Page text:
This Turkey’s been overstuffed

This Turkey’s been overstuffed

It’s shocking, ambitious and nearly put its author in jail. What a
shame, then, that Elif Shafak’s The Bastard of Istanbul is so hard to
read, says Geraldine Bedell

Sunday July 29, 2007
The Observer

The Bastard of Istanbul
by Elif Shafak
Viking £16.99, pp357

The bastard of Istanbul arrives already weighed down by baggage.
Written in English, the novel was published first in Turkey, in
translation, where it rapidly became a bestseller. Its author, Elif
Shafak, was accused by the Turkish government of ‘insulting
Turkishness’ and could have been the first writer to be jailed in
Turkey for fictitious words spoken by an invented person. In the event,
the charges were thrown out but Shafak’s first pregnancy was
overshadowed by the possibility of a three-year prison term. The
incident generated international concern.

So much for the brouhaha; what of the book? This is a cluttered
carpetbag of a novel, crammed with characters and themes, not unlike
Istanbul itself. But what might be invigorating in a city can, in a
novel, be a bit bewildering. Towards the end I found myself drawing a
family tree of the characters in an attempt to get the convoluted
relationships straight in my head. (Shafak and her publishers can’t
provide this service themselves because the revelation of these
relationships is the meat of the novel.)
In the first five chapters, rather like Robert Altman in Short Cuts,
Shafak presents a series of disconnected scenes and characters that
may, possibly, we hope, eventually cohere. This may work better in film
than in a novel: by page 80 or so I was starting to feel frustrated at
having to gird myself for the fifth change of focus. Did the young
woman in Istanbul who failed to have an abortion have anything to do
with the American housewife? Why had we jumped 19 years? Were any of
these characters going to step forward and require some sustained
emotional input?

Fortunately, around one-third of the way through, the two central
figures, 19-year-old cousins Asya and Armanoush, one Turkish, one
Armenian-American, finally meet in Istanbul and start talking about
memory, identity, the wilful ignorance of the Turks of the massacres of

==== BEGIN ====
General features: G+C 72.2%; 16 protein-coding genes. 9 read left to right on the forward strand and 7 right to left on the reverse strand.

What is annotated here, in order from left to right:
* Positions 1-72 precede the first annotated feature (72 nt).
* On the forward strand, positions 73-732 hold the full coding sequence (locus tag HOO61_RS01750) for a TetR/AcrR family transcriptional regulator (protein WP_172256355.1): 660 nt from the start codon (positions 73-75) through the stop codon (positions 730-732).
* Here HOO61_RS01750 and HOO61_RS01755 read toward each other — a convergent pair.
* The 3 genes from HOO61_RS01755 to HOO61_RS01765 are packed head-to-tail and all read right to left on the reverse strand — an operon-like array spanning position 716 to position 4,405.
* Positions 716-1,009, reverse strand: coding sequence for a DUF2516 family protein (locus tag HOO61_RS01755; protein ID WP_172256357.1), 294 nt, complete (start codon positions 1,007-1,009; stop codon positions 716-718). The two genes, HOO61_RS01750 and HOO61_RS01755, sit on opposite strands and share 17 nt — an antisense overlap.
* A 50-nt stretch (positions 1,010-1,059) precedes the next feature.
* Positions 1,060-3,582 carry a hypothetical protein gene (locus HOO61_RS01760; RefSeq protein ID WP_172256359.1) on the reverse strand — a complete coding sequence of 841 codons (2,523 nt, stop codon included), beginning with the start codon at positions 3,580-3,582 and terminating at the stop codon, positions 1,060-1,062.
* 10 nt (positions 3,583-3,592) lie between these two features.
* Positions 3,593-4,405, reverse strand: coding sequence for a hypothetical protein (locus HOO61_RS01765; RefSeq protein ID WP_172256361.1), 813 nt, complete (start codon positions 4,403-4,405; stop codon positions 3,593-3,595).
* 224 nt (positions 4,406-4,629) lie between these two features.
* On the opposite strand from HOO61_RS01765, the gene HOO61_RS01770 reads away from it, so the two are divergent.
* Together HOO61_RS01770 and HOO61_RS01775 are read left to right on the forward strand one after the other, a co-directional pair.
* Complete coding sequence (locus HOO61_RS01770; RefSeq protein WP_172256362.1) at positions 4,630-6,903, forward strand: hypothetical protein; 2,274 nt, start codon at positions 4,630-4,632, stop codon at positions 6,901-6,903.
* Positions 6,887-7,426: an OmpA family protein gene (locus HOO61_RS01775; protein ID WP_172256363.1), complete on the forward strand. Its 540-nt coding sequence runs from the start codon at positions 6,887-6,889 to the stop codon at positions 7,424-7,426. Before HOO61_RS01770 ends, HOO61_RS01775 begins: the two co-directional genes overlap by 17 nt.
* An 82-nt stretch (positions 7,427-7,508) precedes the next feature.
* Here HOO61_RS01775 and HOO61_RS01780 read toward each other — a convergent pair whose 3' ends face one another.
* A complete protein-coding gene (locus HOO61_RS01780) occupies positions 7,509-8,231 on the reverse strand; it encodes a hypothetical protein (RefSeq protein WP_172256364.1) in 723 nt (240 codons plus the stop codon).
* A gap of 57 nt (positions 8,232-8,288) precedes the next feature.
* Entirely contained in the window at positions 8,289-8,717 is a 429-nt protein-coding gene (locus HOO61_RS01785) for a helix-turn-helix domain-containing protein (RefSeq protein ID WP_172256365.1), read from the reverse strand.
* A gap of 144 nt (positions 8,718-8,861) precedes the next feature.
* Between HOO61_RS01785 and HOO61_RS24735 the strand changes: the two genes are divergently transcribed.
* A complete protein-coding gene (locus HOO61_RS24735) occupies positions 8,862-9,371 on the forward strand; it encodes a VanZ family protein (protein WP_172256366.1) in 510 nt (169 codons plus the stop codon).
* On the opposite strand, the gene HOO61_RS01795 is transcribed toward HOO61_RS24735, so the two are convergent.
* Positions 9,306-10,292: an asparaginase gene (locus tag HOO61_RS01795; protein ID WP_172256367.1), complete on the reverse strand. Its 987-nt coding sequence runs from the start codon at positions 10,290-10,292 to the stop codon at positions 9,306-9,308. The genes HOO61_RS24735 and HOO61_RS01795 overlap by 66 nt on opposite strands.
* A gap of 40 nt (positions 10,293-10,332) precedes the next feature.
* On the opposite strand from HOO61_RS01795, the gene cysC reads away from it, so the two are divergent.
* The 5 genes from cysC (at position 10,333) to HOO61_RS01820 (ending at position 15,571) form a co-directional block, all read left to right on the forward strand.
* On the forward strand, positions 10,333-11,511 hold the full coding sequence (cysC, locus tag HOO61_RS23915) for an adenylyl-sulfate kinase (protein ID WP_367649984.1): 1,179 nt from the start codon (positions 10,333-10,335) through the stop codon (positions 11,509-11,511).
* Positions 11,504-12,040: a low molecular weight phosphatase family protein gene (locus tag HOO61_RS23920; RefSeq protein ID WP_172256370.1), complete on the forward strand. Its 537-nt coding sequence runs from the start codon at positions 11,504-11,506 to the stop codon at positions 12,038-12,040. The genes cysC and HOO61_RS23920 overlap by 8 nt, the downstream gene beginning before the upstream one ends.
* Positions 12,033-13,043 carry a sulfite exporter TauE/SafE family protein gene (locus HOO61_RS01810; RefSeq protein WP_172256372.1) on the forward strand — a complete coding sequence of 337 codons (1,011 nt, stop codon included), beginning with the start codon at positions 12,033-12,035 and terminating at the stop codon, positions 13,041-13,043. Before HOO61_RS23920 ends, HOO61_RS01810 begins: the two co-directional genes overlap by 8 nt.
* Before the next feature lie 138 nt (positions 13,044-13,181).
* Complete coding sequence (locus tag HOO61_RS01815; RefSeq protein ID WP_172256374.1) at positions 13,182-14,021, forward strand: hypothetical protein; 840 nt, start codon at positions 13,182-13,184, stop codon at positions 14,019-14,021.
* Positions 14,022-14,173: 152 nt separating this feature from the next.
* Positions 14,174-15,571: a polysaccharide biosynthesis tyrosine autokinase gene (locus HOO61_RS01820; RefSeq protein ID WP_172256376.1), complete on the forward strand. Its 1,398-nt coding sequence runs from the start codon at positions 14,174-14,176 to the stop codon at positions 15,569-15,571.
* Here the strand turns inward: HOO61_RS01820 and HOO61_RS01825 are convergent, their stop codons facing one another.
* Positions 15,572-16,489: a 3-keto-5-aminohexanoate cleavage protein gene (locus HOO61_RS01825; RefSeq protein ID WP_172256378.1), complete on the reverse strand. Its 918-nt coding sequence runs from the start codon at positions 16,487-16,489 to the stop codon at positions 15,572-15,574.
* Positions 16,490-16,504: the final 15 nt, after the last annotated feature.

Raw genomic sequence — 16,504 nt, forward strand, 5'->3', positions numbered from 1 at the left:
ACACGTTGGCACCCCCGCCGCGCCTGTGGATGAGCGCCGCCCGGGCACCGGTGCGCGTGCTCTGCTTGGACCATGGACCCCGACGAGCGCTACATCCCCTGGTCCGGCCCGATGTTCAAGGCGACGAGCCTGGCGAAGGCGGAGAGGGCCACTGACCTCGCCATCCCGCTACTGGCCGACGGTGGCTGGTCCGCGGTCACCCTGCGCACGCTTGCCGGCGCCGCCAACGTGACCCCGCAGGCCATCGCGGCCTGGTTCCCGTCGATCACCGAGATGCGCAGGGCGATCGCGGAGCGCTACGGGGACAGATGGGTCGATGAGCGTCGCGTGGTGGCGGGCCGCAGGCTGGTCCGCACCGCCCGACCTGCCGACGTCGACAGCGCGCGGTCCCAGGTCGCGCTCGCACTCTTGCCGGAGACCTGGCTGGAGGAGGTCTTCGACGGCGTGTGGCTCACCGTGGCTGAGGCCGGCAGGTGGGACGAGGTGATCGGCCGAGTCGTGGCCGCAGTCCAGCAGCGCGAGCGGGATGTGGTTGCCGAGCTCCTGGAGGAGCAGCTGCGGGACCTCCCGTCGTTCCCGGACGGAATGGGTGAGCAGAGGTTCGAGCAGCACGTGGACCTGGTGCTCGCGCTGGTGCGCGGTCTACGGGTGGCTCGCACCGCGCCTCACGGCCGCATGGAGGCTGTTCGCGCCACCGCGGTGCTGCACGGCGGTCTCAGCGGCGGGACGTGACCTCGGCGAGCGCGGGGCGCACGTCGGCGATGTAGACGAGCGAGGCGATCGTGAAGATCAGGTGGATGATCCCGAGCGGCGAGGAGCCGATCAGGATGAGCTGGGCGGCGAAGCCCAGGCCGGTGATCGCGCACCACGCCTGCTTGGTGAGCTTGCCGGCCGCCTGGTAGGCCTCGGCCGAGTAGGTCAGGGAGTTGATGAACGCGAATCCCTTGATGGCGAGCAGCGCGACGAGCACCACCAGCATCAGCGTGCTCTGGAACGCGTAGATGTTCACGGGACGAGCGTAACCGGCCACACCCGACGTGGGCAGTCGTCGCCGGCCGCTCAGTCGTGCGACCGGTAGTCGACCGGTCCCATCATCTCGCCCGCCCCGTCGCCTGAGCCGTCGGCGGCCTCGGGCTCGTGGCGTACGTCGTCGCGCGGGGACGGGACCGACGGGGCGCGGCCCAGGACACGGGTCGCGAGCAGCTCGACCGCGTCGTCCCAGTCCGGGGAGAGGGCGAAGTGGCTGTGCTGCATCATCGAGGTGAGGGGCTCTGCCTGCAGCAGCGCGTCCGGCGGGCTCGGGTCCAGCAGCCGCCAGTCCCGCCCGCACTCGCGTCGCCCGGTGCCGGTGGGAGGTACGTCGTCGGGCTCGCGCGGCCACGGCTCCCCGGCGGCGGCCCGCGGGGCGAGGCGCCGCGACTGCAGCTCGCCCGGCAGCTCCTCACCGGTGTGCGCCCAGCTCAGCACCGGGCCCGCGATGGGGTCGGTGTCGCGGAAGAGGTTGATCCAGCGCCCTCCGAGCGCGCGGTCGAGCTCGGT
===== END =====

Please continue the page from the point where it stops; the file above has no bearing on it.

Armenians in 1915, and whether the past can be shaken off, which are
evidently the issues that Shafak really wants her readers to think

The trouble is that these poor girls are often overwhelmed by the
book’s political intent. Asya and Armanoush talk unlike any normal 19
year olds; even clever girls surely don’t sound quite so relentlessly
like an essay. The other characters are typically distinguished by a
couple of salient features – sensible history teacher, miniskirted
tattooist – as if they are there for a higher purpose, and a sketch
will have to do.

Sometimes Shafak caves in completely under the need for symbolic
weight, and refers to her characters simply by what they stand for –
the Closeted Gay Columnist, the Non-nationalist Scenarist of
Ultranationalist Movies (which feels a bit like being beaten round the
head: we’ve already spotted that in Istanbul people often have to
conceal their true identities). Most troubling of all, Mustapha, Asya’s
uncle and Armanoush’s stepfather, whose actions are central to the
plot, remains an enigma.

The magical realist descriptions of Istanbul and Asya’s home are
powerful: these are places where djinns comfortably coexist with the
Turkish version of The Apprentice. And the passages about the
deportations and massacres of Armenians are shocking, as Armanoush
finds a city and a country in denial about the genocide, and attempts
to make her cousins understand how much the past conditions the
present.There’s plenty of plot, too, even if it does mostly come in the
final third. And there’s no doubt that the book is clever, thick with
ideas and themes and politics. Clogged, even: there were times when I
could have done with fewer characters and rather less whimsical

The book is important for having drawn attention to the massacres and
to the Turks’ ambivalence about them, and for what it has exposed about
freedom of speech. It’s unquestionably an ambitious book, exuberant and
teeming. But, perhaps because of the sometimes florid writing, reading
it feels like holding a sack from which 20 very angry cats are fighting
to escape.